An Ontario milk cow is seen at Canadian National Exhibition in Toronto, Canada, on Aug. 18, 2017. The United States opened the 23-year-old North American Free Trade Agreement (NAFTA) renegotiations Wednesday with a declaration that it wants major changes to the agreement that shifts the balance of trade. However, Canadian business owners are hoping U.S. negotiators will be receptive to maintaining, if not improving, the current flow of goods and workers across the border. Although the Canadian dairy industry was excluded from the original NAFTA deal in 1994, its supply management system for dairy has long been a point of contention with the United States. U.S. President Donald Trump has vowed to push Canada for greater access to its markets for American dairy products in the NAFTA talks. (Xinhua/Li Haitao)
OTTAWA, Aug. 19 (Xinhua) -- The United States opened the 23-year-old North American Free Trade Agreement (NAFTA) renegotiations Wednesday with a declaration that it wants major changes to the agreement that shifts the balance of trade.
However, Canadian business owners are hoping U.S. negotiators will be receptive to maintaining, if not improving, the current flow of goods and workers across the border.
Raymond Yu, a senior media professional told Xinhua ensuring the current flow of products and skilled personnel is a very realistic prospect in the NAFTA talks and is important to the economies of Canada and the U.S.
He said the two countries have a very deeply connected supply chain, and employees flowing from one facility on one side of the border to another is very important to make sure that things run quickly and smoothly.
Andy Soong, a Ottawa businessman told Xinhua that there is a risk the U.S. will want to change the rules of origin and content requirements, affecting tariffs and the bottom line.
He said the current trade agreement is working well for Canada. "Of course, Canadian business people, especially in auto industry, have some great concerns about it, there's no question."
Although the Canadian dairy industry was excluded from the original NAFTA deal in 1994, its supply management system for dairy has long been a point of contention with the United State.
U.S. President Donald Trump has vowed to push Canada for greater access to its markets for American dairy products in the NAFTA talks.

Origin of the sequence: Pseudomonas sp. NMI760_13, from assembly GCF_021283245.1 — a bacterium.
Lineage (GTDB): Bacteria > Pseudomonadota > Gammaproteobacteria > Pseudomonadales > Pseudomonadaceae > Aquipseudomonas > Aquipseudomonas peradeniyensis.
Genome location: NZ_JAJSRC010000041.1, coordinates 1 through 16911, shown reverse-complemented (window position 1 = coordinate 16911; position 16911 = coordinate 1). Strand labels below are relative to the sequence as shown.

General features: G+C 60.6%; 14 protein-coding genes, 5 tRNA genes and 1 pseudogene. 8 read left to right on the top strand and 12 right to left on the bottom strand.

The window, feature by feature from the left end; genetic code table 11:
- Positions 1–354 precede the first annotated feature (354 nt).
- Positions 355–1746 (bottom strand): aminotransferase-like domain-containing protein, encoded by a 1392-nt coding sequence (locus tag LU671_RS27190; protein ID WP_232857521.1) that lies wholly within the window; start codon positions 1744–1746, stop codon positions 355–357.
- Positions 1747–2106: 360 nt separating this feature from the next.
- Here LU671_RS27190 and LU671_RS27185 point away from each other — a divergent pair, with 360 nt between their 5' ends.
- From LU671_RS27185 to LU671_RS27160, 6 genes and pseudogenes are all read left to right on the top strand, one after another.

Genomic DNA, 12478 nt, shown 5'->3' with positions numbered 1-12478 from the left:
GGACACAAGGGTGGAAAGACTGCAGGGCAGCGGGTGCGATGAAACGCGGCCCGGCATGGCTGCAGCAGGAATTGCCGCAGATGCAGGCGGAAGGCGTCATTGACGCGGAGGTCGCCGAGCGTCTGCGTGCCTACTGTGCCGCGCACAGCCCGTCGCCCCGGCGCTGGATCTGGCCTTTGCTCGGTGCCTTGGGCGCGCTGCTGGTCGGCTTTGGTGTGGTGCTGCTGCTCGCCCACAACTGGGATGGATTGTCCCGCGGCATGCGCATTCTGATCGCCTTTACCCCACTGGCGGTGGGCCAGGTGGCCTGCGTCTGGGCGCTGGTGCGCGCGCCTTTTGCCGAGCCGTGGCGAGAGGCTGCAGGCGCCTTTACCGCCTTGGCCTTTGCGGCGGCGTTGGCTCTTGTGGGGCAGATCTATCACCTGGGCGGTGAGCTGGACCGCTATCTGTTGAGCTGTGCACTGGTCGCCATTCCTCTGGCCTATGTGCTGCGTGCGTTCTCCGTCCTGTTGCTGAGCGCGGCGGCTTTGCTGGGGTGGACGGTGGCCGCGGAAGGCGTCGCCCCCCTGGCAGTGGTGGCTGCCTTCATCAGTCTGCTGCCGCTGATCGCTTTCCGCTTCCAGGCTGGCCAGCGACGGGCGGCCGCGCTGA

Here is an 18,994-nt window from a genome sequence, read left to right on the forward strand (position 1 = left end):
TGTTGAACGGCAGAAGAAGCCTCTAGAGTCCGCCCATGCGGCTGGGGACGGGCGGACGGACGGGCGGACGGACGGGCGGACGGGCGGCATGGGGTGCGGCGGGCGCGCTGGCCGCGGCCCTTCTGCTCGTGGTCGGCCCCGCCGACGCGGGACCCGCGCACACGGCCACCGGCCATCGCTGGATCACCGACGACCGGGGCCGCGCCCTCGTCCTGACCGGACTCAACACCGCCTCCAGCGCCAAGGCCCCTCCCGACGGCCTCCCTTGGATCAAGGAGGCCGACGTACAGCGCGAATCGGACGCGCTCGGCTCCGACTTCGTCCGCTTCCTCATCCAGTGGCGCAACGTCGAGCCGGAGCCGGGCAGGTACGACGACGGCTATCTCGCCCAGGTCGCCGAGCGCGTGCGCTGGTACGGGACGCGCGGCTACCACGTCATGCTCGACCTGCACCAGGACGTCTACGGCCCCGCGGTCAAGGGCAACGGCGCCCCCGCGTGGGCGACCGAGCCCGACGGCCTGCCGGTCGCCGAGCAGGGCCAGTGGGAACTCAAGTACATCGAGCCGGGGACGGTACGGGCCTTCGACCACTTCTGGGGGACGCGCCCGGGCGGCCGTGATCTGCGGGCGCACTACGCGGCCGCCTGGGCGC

David Hans, a dairy farmer in Ontario told Xinhua that there is a lot of inaccuracy in the perception of unfairness on Canada's part.
He voiced his wish that Canadian dairy industry would remain out of NAFTA and that U.S. producers turn their focus on their domestic policies to control their problems with overproduction.
The U.S. dairy industry is reportedly unhappy that Canadian producers get profits from price controls, and then could sell skimmed-off higher protein components for cheese-making at lower market prices, squeezing Americans out of a growing market.
Hans is also anxious that the renegotiations may affect the price. Depite before NAFTA talks, Canada's Foreign Affairs Minister Freeland vowed to defend supply management on Canadian farms in the NAFTA negotiations.
Canada's dairy, egg and poultry industries are governed by a supply-management system that dates back to the 1970s. It has three parts: fixed prices, production quotas and tariffs to protect Canadian producers from foreign competition.
While the system reaches across the country, the overwhelming majority of farmers within the supply-managed system are in Ontario and Quebec. In dairy, the most valuable supply-managed sector, fully two-thirds of production is in Ontario and Quebec.
By contrast, concern that the defence of supply management will cost other sectors is most evident across the prairies provinces in the country.
Some Canadian observers said the worry that protecting supply management will come at a cost to Canada, and potentially to other farm groups, is quite reasonable.
"It is likely other Canadian farmers will pay the price," said Alexandre Moreau, public policy analyst at the Montreal Economic Institute. "Trump has promised increased market access to U.S. dairy farmers, he has directly taken aim at Canada's supply management. This is about politics."
Feuds over softwood lumber also have been a recurring part of Canada-U.S. relations since the 1980s. Their root cause is U.S. industry's contention that Canada unfairly subsidizes its lumber by providing cheap access to public land. It's led to a cycle of American punitive action, followed by trade cases mostly won by Canada, and then a compromise settlement.
The fifth and most recent lumber war was set off on April 24 this year when U.S. Commerce Secretary Wilbur Ross said the U.S. would impose new anti-subsidy duties on Canadian softwood. The initial duties added up to about 20 per cent, but a second wave of anti-dumping duties in late June brought that total to about 27 per cent.
Early this month, the Canadian Federation of Independent Business said there is real concern among its members that any changes to NAFTA could have significant effects on their ability to sell goods and services abroad.
It is worried that its members will have to increase their prices if tariffs go up under a renegotiated NAFTA.
The federation said uncertainty in how the trading partners will have to do business makes it difficult for Canada's small business owners to plan for the future.
In releasing its response to the start of the NAFTA talks, the federation quoted a farming business owner in British Columbia province as saying, "we are hoping that NAFTA remains relatively the same."
All business people know that negotiations are a process of give and take game, said Yu.
"If the Americans give us supply management, and allow Canada to protect areas like dairy, what are they going to take?" he asked. "Who can make sure there are no unintended consequences?"